The process is not simple.
In order to do this, Yenne said she must complete the steps to become a Lutheran leader, an experience similar to a college graduate program.
“In the next three or four years, I’ll kind of decide whether or not I’ve been called or whether or not that is right for me,” Yenne said. “From there, I hopefully enter a seminary.”
Yenne said she hopes to obtain an education in Lutheran Church leadership.
If accepted, Yenne said she will complete three years of schooling and a year-long internship.
Upon seminary graduation, she will discover her calling at a church. This could mean becoming a pastor or joining another program.
However, Yenne will have to wait another three years to apply and determine her path within the Lutheran Church.
The future is not yet clear for Yenne, but she hopes to pursue a pastoral role.
“I just have to wait and see,” Yenne said. “I don’t want to get too ahead of myself.”
‘A shepherd of the people’
Life was not always easy for Steven Trantham.
Throughout childhood, he faced many hardships within his family. Religion helped him cope.
Trantham, a third-year student, aims to become a teacher — in more ways than one. At 20, Trantham is training to become a pastor.
“Knowing that I had a passion for teaching and kind of realizing that what I did with the church is where I found the most life and it was what I enjoyed the most, it’s like pairing the two together,” Trantham said.
It wasn’t until Trantham came to UI he decided Christianity was something he wanted to fully embrace.
As a first-year student, he joined a youth group on campus and studied the Bible often.
Trantham said he was then introduced to students involved in a local religious organization on campus, Resonate.
“It’s made known to me now how big of an impact it (Resonate) has had on me and how much it will impact the rest of my life,” Trantham said.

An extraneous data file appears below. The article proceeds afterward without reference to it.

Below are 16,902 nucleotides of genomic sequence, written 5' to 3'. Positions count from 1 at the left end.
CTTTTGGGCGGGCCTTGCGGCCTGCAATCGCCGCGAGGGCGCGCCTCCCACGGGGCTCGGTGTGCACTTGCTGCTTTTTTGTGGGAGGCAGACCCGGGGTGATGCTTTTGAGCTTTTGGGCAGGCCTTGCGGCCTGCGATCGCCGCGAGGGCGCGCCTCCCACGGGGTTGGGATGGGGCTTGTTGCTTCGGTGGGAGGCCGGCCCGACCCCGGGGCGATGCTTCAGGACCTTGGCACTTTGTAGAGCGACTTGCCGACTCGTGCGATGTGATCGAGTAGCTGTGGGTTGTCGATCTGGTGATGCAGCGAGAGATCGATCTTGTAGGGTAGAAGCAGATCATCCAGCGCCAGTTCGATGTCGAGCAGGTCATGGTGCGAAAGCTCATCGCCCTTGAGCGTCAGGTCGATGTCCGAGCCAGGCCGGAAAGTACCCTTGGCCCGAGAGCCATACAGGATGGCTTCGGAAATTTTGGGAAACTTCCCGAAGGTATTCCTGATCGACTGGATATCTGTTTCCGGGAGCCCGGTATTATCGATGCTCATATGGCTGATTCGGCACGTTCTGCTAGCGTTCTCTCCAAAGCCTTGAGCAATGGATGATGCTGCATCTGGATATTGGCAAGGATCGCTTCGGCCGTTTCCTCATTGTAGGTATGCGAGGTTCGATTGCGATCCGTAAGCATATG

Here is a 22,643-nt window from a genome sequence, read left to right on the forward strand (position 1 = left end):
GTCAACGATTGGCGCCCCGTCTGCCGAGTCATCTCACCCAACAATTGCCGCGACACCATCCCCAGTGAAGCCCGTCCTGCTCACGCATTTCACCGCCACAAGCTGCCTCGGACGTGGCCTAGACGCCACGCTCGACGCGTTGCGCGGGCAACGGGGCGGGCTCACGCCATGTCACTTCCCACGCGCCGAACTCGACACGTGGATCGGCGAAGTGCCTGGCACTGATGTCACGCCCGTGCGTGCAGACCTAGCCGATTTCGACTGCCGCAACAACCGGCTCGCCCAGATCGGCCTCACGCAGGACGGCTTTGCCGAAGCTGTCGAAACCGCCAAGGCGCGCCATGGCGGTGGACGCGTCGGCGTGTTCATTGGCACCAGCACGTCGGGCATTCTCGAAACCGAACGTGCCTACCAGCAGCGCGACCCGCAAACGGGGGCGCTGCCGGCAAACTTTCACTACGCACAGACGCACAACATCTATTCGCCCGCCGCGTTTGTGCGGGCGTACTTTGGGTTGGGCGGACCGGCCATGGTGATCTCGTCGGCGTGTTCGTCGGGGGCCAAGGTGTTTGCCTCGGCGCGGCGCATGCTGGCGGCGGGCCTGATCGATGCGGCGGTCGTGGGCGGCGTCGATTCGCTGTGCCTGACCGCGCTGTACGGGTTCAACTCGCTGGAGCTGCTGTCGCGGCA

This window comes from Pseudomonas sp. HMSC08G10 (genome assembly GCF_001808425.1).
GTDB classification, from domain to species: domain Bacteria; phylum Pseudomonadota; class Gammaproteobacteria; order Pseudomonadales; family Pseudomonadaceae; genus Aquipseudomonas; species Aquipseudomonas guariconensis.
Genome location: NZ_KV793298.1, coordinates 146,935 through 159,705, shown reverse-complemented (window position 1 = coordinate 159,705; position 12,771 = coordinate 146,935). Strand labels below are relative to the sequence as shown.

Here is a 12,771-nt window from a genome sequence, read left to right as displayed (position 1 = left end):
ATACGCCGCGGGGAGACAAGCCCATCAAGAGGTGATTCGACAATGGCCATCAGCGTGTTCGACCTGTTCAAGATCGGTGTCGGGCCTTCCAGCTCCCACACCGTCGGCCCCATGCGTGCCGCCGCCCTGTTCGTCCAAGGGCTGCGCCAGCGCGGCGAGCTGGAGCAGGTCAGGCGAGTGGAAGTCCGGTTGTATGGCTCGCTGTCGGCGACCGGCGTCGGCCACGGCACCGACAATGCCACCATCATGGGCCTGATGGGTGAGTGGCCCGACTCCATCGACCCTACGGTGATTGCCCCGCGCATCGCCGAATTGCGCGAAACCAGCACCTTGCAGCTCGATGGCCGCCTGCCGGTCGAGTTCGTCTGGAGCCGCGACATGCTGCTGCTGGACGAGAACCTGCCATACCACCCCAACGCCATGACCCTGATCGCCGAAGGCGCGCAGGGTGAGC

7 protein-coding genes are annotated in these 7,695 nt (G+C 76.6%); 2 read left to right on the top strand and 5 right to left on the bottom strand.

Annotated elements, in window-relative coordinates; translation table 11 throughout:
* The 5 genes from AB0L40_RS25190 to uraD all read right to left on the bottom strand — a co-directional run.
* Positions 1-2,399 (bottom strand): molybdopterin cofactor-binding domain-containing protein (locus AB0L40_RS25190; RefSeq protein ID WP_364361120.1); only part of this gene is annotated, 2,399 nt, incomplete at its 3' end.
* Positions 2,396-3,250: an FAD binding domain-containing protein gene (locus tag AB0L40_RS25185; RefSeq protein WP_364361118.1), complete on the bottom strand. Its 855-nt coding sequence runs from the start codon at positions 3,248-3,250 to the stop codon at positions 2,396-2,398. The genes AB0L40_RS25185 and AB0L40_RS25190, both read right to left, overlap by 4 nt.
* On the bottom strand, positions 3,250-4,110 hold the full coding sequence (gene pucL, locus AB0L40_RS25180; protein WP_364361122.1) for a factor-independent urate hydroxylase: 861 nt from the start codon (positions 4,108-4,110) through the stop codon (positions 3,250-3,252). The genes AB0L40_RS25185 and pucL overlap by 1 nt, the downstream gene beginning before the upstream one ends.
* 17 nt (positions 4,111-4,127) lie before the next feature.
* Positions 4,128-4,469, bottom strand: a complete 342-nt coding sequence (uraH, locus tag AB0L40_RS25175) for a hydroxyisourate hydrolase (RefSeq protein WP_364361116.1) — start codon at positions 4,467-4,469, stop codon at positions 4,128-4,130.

As his involvement at Resonate increased, Trantham said he became more interested in becoming a pastor.
“I’m very people-oriented,” Trantham said. “I just love to talk to people and get to know people, understand how they work and see what they are passionate about.”
He decided a pastoral role suited him best.
A pastor is what Trantham calls ‘the shepherd type’ — someone who walks side-by-side with others during their struggles and triumphs.
“I want to be a shepherd of the people,” he said.
Being a pastor means ensuring people of a congregation are healthy, happy and taken care of. It means being their “spiritual father,” Trantham said.
The pastoral role requires Trantham become a staff member and help oversee other pastors, while integrating innovative techniques to help lead.
The final step, which Trantham has yet to complete, requires the establishment of Resonate on another college campus and leading the plantation of a new church.
Trantham still has many steps to complete before he becomes a pastor but said he is excited for the journey ahead.
“For me, personally, I still have a long way to go in discovering what my pastoral role will look like,” Trantham said. “There’s a lot of things that are up in the air and life could change in any moment.”
In a time when the cultural view of religion is shifting, young students continue to actively pursue leadership roles within the church.
Despite what national statistics might suggest about millennial participation in religion, Trantham, Yenne and Morrow all find passion in each of their churches and continue to strive for leadership and break the religious mold.